Adventurer Alex Bellini will live inside a special survival pod on top of an iceberg in Greenland. Having previously completed journeys across the Sah… —> Read More
Architectural installation features looping walkways and fitness rooms to make the workspace a gymnasium for the mind. —> Read More
Stephen McAdams played movie tunes to Mbenzélé pygmies in the Congo rainforest to find out whether music is a universal language
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When Australia suffered a drought in the 2000s, it set up markets to trade water rights. NPR’s Rachel Martin asks McKenzie Funk whether water markets could help California allocate its limited water.
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“There’s coffee in that nebula”… ehm, I mean… in that #Dragon. ISS Flight Engineer Samantha Cristoforetti of the European Space Agency in Star Trek uniform as Dragon arrives at the International Space Station on April 17, 2015. Credit: NASA
Following the flawless blastoff of the SpaceX Falcon 9 booster and Dragon cargo ship on Tuesday, April 17, the resupply vessel arrived at the International Space Station today, April 17, and was successful snared by the outposts resident ‘Star Trek’ crewmate, Expedition 43 Flight Engineer Samantha Cristoforetti of the European Space Agency, donning her futuristic outfit from the famed TV show near and dear to space fans throughout the known galaxy!(…)
Read the rest of Dragon Snared by Stations ‘Star Trek’ Crewmate, Delivers Science for 1 Year Mission (454 words)
© Ken Kremer for Universe Today, 2015. |
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Post tags: 1 Year ISS mission, 1 Year Mission, commercial cargo, commercial resupply services (CRS), commercial spaceflight, CRS, crs-6, Dragon capsule, esa, falcon 9 recovery, Falcon 9 rocket, ISS, NASA, one year flight, samantha cristoforetti, Scott Kelly, SpaceX, SpaceX CRS-6, Star Trek, terry virts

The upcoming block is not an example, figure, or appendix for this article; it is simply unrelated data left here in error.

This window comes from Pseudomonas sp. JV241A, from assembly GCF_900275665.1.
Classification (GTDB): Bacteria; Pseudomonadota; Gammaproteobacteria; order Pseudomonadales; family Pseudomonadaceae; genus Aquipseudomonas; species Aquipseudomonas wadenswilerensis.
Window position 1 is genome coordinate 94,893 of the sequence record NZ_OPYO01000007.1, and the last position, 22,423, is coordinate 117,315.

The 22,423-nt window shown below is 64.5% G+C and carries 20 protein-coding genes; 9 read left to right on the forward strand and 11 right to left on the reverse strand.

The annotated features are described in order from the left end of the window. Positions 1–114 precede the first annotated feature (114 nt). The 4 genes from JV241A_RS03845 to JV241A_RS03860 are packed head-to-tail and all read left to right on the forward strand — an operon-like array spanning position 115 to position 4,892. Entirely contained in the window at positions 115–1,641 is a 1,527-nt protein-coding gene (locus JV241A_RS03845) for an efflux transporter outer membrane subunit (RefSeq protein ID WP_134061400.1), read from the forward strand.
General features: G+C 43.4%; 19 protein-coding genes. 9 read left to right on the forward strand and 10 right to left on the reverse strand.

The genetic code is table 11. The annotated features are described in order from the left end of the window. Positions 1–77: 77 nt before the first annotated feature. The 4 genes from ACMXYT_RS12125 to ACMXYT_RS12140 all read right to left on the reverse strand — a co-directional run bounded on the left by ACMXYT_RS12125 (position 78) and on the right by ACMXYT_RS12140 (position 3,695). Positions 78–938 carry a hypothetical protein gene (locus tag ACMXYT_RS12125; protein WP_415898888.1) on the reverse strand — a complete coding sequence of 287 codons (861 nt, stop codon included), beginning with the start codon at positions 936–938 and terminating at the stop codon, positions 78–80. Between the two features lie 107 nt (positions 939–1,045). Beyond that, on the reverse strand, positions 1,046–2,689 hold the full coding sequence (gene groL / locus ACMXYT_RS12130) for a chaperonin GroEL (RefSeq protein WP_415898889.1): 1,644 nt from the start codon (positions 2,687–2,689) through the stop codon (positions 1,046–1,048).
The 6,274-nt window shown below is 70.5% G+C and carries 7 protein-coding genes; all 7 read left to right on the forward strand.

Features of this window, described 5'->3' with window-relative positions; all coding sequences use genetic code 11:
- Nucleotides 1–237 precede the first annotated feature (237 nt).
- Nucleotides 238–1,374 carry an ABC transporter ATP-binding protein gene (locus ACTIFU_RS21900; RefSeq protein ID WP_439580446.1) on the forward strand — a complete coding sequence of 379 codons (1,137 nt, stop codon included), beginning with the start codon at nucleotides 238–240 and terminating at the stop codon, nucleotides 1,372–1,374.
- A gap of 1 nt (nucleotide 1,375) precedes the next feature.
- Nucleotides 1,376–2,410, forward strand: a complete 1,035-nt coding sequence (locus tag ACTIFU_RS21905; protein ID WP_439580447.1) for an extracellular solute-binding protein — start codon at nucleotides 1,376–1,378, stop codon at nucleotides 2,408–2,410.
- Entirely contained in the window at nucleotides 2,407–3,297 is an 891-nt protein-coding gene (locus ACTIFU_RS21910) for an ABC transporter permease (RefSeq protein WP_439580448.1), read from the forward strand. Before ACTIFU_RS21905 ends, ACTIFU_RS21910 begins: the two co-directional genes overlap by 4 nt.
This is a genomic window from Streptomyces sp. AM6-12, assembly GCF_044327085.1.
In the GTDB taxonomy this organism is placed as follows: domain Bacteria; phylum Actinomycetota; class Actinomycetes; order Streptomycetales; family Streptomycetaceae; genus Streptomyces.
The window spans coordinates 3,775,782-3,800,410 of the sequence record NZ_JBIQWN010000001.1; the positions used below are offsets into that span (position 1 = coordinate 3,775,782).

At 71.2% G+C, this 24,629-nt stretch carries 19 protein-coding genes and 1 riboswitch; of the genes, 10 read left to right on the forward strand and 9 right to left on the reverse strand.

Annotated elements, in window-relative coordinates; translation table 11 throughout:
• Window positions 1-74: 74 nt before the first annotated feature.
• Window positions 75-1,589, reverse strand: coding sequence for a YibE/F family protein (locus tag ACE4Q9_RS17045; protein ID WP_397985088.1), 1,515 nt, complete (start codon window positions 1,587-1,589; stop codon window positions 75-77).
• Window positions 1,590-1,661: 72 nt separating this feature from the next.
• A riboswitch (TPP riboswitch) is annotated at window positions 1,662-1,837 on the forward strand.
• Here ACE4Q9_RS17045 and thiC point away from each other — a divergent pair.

HONOLULU (AP) — Hawaii Gov. David Ige says a nonprofit company planning to build one of the world’s biggest telescopes on a mountain many Native Hawaiians consider sacred will continue to postpone construction.
This is the second time the Thirty Meter Telescope has extended a moratorium on building at the summit of Mauna Kea, the highest peak on the Big Island of Hawaii.
Ige didn’t say when construction would resume. He says further announcements about the construction schedule would come from the Thirty Meter Telescope.
Ige said in a statement Friday he’s used the time since the moratorium began on April 7 to listen and learn about Mauna Kea.
The company suspended building after law enforcement arrested protesters for blocking the road to the summit and refusing to leave the construction site.
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